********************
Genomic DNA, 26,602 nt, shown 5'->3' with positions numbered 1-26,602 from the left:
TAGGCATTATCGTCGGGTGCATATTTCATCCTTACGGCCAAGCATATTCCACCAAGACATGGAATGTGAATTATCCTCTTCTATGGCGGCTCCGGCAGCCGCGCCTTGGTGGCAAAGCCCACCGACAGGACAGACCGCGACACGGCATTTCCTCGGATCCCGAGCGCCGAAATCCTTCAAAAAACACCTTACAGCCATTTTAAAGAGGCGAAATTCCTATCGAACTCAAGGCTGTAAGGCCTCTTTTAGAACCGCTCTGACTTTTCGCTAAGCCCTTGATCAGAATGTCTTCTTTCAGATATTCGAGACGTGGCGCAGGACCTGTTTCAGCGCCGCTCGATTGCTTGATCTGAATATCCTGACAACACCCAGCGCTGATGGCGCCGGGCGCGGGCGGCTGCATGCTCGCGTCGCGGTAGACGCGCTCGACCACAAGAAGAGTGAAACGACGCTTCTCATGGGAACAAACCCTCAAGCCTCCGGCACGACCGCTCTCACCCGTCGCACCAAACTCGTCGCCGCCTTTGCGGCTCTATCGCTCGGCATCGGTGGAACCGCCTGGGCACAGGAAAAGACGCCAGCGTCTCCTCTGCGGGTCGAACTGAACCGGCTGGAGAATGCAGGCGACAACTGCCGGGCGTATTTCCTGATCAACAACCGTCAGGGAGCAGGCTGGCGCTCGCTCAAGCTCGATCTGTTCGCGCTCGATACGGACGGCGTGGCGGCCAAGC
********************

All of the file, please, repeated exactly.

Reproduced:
Genomic DNA, 26,602 nt, shown 5'->3' with positions numbered 1-26,602 from the left:
TAGGCATTATCGTCGGGTGCATATTTCATCCTTACGGCCAAGCATATTCCACCAAGACATGGAATGTGAATTATCCTCTTCTATGGCGGCTCCGGCAGCCGCGCCTTGGTGGCAAAGCCCACCGACAGGACAGACCGCGACACGGCATTTCCTCGGATCCCGAGCGCCGAAATCCTTCAAAAAACACCTTACAGCCATTTTAAAGAGGCGAAATTCCTATCGAACTCAAGGCTGTAAGGCCTCTTTTAGAACCGCTCTGACTTTTCGCTAAGCCCTTGATCAGAATGTCTTCTTTCAGATATTCGAGACGTGGCGCAGGACCTGTTTCAGCGCCGCTCGATTGCTTGATCTGAATATCCTGACAACACCCAGCGCTGATGGCGCCGGGCGCGGGCGGCTGCATGCTCGCGTCGCGGTAGACGCGCTCGACCACAAGAAGAGTGAAACGACGCTTCTCATGGGAACAAACCCTCAAGCCTCCGGCACGACCGCTCTCACCCGTCGCACCAAACTCGTCGCCGCCTTTGCGGCTCTATCGCTCGGCATCGGTGGAACCGCCTGGGCACAGGAAAAGACGCCAGCGTCTCCTCTGCGGGTCGAACTGAACCGGCTGGAGAATGCAGGCGACAACTGCCGGGCGTATTTCCTGATCAACAACCGTCAGGGAGCAGGCTGGCGCTCGCTCAAGCTCGATCTGTTCGCGCTCGATACGGACGGCGTGGCGGCCAAGC